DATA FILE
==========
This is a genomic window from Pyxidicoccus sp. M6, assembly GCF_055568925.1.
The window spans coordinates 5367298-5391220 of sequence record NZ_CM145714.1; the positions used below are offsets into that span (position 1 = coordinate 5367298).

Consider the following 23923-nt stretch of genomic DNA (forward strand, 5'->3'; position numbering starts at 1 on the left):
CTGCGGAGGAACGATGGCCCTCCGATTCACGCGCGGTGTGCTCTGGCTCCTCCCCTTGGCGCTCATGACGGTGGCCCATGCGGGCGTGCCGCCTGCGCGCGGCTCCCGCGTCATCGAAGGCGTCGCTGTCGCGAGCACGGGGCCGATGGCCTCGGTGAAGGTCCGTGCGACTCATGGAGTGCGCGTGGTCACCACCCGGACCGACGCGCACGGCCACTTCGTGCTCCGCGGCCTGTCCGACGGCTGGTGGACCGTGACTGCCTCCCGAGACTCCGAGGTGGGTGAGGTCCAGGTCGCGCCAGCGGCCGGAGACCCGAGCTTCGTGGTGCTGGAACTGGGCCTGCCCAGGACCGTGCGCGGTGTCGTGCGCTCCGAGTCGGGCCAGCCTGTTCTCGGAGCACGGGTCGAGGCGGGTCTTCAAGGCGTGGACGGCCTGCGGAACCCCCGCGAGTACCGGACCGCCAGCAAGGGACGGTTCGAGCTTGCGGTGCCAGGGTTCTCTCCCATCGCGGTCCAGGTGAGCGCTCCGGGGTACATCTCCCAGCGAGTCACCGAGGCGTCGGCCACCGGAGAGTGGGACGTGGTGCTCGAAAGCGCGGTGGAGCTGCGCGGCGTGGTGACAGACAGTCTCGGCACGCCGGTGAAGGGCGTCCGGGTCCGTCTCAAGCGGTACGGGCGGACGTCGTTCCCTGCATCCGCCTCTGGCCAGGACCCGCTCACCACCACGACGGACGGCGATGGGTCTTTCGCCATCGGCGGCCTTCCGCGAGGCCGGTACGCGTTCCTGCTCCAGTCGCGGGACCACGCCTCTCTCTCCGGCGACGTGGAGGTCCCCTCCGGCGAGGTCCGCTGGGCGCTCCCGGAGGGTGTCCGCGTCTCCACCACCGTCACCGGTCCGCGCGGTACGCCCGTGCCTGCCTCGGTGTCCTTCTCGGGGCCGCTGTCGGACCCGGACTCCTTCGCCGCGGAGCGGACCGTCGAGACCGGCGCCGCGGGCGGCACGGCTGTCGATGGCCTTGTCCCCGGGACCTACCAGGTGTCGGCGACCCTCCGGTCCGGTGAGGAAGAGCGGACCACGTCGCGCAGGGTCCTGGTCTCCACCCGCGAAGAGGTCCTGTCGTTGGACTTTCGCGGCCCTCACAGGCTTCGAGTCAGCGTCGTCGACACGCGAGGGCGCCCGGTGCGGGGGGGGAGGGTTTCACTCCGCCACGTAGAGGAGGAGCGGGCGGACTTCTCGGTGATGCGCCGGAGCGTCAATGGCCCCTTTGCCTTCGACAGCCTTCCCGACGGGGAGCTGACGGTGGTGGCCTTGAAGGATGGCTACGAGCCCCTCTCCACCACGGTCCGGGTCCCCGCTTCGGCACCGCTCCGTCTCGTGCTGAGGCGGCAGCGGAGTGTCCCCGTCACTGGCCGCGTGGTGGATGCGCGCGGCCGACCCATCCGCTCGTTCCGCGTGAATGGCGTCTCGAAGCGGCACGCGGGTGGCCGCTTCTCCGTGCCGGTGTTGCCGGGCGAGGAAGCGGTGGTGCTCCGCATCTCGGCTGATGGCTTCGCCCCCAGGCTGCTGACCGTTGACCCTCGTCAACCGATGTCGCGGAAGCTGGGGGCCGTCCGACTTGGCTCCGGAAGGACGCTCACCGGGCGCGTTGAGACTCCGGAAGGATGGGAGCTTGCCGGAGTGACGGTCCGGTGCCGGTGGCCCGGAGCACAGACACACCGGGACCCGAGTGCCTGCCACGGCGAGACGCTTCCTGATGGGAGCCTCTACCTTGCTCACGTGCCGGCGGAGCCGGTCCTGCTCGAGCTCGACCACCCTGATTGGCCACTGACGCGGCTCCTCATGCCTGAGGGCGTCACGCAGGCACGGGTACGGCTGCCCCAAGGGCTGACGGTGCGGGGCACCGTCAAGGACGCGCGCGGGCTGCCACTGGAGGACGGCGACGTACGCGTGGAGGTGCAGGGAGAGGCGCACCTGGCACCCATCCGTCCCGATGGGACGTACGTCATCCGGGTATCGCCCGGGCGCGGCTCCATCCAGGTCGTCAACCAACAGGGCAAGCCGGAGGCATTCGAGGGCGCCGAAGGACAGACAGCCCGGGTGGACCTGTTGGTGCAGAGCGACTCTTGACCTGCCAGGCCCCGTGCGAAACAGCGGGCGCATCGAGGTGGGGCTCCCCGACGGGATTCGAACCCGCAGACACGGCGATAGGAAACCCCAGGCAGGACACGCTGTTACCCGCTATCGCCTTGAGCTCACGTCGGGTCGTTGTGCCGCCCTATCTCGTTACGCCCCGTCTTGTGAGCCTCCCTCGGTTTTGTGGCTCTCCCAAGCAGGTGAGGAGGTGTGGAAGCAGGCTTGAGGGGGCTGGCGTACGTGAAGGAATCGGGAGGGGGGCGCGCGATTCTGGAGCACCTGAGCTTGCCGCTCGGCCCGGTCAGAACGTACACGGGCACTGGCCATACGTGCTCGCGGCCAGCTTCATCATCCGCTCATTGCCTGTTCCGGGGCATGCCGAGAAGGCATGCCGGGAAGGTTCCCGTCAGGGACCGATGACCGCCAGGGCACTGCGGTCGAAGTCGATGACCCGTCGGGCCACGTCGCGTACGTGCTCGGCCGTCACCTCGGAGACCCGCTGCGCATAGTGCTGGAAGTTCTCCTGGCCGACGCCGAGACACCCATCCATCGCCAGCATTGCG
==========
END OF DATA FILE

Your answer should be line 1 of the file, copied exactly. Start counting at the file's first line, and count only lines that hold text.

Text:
This is a genomic window from Pyxidicoccus sp. M6, assembly GCF_055568925.1.